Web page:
While Williamstown residents may sometimes lament the bitterly cold winds that whistle through town, McKibben said the temperature changes will assure that “winter as we know it [may] not exist in 50 to 100 years.”

A recent climate report released by the University of New Hampshire claims, McKibben said, “that unless we do something drastic, the climate in Boston will be like that of Richmond or Atlanta in 50-plus years.”

Though average snowfalls have remained roughly the same in the last century, there are also differences. McKibben said that winter has drifted in the last 30 years, coming nine days later and ending seven days earlier.

The changing temperatures will also affect local industries. The sugaring season, when maple syrup is made, will disappear completely as maple trees are overrun by oaks and hickories — trees that one normally finds in Georgia and other warmer, more southern states.

And as the maple trees disappear, so too will the fall foliage that attracts visitors from the south and other areas of the country, where their trees turn dull brown colors instead of the vibrant reds, yellows, and oranges of a New England fall.

Finally, higher temperatures allow mosquitoes — well known for their ability to carry deadly diseases such as malaria — to thrive in places where temperatures previously prevented their survival. In Bangladesh, for example, there have already been outbreaks of diseases that were hitherto unknown in the region.

After detailing all the problems that climate changes have and will cause, McKibben discussed possible solutions to the problems. He noted George H. W. Bush’s pledge in 1990 to have no carbon dioxide emissions increases between 1990 and 2000. However, according to McKibben, the U.S. has increased carbon dioxide output by 15 percent since Bush’s pledge. “We not only didn’t cut carbon dioxide production, we increased our market share [in terms of output vis-à-vis the world]. The question about how to turn that around is a vexing one,” McKibben admitted.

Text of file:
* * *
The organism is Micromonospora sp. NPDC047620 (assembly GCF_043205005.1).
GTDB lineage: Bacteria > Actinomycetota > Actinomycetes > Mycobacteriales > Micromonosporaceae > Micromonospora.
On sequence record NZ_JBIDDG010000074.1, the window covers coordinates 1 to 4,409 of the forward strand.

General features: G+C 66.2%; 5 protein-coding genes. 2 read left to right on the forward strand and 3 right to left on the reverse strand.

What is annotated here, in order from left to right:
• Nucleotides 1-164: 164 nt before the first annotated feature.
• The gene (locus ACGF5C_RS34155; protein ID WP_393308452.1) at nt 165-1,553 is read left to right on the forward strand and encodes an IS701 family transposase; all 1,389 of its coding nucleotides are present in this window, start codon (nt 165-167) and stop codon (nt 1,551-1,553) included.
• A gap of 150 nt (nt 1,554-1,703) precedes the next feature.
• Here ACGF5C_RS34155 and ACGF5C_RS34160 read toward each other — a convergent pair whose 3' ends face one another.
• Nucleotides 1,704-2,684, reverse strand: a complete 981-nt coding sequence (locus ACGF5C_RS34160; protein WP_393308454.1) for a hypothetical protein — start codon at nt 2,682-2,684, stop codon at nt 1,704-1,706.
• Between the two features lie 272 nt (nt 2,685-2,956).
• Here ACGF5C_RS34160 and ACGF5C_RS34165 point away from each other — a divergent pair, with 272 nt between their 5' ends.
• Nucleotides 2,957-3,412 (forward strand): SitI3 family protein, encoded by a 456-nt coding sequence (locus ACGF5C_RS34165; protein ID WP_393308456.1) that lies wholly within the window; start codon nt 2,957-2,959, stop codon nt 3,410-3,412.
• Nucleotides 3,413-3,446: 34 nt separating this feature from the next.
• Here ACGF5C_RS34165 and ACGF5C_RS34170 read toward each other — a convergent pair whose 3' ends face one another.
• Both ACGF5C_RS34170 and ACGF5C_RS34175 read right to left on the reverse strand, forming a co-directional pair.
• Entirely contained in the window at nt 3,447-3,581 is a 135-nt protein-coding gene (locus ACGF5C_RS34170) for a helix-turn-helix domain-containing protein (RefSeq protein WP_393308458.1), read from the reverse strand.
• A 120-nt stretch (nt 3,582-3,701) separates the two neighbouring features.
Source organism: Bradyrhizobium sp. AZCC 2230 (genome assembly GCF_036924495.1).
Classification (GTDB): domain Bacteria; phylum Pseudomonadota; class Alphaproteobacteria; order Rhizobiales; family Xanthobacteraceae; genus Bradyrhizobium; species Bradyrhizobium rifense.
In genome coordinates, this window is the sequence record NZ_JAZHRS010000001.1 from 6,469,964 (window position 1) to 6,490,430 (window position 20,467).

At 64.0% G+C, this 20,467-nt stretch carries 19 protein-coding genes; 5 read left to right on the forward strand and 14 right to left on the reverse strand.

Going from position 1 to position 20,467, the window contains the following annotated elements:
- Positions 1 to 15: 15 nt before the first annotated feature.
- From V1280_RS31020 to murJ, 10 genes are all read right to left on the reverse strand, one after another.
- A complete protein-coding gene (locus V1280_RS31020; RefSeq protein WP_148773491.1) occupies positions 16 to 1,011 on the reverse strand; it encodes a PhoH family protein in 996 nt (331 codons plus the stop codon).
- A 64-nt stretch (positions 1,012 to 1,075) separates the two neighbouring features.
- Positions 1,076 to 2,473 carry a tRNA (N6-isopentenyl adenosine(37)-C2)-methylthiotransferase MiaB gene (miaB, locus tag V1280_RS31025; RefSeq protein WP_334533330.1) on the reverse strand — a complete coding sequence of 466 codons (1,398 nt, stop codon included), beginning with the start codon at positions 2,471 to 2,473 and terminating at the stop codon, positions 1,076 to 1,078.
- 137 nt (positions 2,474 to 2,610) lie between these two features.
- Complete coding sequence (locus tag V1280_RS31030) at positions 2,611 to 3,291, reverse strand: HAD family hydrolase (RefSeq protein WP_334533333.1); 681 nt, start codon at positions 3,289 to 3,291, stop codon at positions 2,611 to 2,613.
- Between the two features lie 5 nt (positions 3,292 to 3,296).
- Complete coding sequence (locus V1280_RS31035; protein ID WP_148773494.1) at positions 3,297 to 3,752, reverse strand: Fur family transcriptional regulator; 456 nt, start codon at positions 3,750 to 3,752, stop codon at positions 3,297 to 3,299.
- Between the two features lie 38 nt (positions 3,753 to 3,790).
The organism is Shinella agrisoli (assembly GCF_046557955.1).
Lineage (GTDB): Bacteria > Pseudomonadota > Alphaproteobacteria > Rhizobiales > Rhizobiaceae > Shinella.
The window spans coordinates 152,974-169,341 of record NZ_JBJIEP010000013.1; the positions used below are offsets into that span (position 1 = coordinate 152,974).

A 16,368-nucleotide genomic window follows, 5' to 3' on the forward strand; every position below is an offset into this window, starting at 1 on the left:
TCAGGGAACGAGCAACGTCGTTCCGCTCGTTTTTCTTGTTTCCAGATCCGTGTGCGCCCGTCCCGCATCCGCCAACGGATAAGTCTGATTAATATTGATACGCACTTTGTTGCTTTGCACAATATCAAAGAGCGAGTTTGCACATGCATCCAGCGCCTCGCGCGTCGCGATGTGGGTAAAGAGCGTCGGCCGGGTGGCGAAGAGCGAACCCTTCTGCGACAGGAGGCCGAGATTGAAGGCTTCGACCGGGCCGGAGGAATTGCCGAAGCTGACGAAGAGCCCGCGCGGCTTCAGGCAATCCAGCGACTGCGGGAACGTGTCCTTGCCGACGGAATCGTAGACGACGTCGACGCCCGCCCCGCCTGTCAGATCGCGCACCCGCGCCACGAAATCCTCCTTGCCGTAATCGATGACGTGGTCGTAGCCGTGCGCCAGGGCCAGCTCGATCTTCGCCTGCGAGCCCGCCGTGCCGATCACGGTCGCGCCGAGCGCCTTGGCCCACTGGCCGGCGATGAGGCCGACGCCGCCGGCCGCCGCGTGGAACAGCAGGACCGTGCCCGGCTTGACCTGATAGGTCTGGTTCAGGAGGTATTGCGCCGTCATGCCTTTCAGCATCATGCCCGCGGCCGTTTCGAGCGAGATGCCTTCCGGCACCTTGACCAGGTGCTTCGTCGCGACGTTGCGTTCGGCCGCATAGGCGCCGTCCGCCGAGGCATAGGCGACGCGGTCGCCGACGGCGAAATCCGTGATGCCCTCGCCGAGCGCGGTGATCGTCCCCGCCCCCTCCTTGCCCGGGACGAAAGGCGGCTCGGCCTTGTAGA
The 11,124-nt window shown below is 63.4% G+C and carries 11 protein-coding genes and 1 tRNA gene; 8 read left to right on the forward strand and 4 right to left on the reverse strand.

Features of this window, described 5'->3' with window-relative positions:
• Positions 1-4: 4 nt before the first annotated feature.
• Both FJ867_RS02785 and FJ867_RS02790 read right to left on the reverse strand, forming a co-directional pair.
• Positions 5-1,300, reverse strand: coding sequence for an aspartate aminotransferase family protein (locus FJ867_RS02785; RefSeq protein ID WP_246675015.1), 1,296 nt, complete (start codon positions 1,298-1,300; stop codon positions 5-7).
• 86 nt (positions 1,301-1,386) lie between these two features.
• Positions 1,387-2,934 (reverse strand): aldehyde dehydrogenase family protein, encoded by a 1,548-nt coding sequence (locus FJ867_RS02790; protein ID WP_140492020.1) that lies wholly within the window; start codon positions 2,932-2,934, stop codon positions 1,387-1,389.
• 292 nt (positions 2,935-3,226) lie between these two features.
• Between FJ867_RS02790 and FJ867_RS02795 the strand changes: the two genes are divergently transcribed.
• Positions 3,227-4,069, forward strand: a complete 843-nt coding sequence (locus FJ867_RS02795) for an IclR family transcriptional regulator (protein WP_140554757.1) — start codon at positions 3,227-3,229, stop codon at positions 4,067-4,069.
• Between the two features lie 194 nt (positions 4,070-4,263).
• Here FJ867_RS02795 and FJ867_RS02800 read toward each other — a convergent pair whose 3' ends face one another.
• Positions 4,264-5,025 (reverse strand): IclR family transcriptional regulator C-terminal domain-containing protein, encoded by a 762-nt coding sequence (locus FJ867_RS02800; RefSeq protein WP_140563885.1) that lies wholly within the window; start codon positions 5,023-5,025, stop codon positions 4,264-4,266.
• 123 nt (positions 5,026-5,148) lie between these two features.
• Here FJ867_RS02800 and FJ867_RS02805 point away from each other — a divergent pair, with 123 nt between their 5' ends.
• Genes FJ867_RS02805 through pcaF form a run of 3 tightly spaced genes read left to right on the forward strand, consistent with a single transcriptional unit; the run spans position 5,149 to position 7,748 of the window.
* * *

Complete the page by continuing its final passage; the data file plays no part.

Perhaps, he said, in the wake of Sept. 11, environmental issues will be dealt with from a new perspective that will benefit his cause. For instance, the 800-mile long oil pipeline that runs through Alaska, McKibben said, is entirely indefensible, as are the country’s natural gas pipelines and 104 nuclear power plants.

“We begin to sense after Sept. 11 that we can’t go alone in the world,” McKibben said. “It took George Bush about 20 minutes to decide that after the attacks. For instance, we ask Bangladesh for troops, but they have other concerns too, such as the fact that 60 percent of their country will be under water by the end of the century.” And the cause of Bangladesh’s problems, McKibben argued, is U.S. carbon dioxide output.

McKibben pointed out that the U.S. can also look toward other sources
of power that are environmentally-friendly, such as wind power, which is now common throughout Europe. Instead, McKibben said, Vice President Dick Cheney’s energy panel and his energy plan make all the wrong moves by calling for as much drilling as possible. The motivation behind Cheney’s report, McKibben said, is the fact the energy companies have strong lobbies and realize that they are in trouble as the rest of the world turns to cleaner and increasingly less expensive energy options.

Only a strong public lobby can answer a strong energy lobby and the wants of constituents will eventually win, McKibben said. But before politics change things, Americans can individually start helping the environment. The single worst problem McKibben sees today is America’s desire for big, fuel-inefficient sport utility vehicles.

“We’re past the point where it’s amusing to see a Ford Explorer with an American flag,” McKibben said. “That’s not a patriotic act. A Toyota hybrid can have an American flag on it with a lot less irony.”

“Decisions like ‘what car should I buy?’ and ‘what candidate should I vote for?’ are the really important [ones to ask now]…It isn’t that [the U.S.] doesn’t know how to solve these problems,” McKibben said. “The problem is that there’s not enough demand for it to happen.”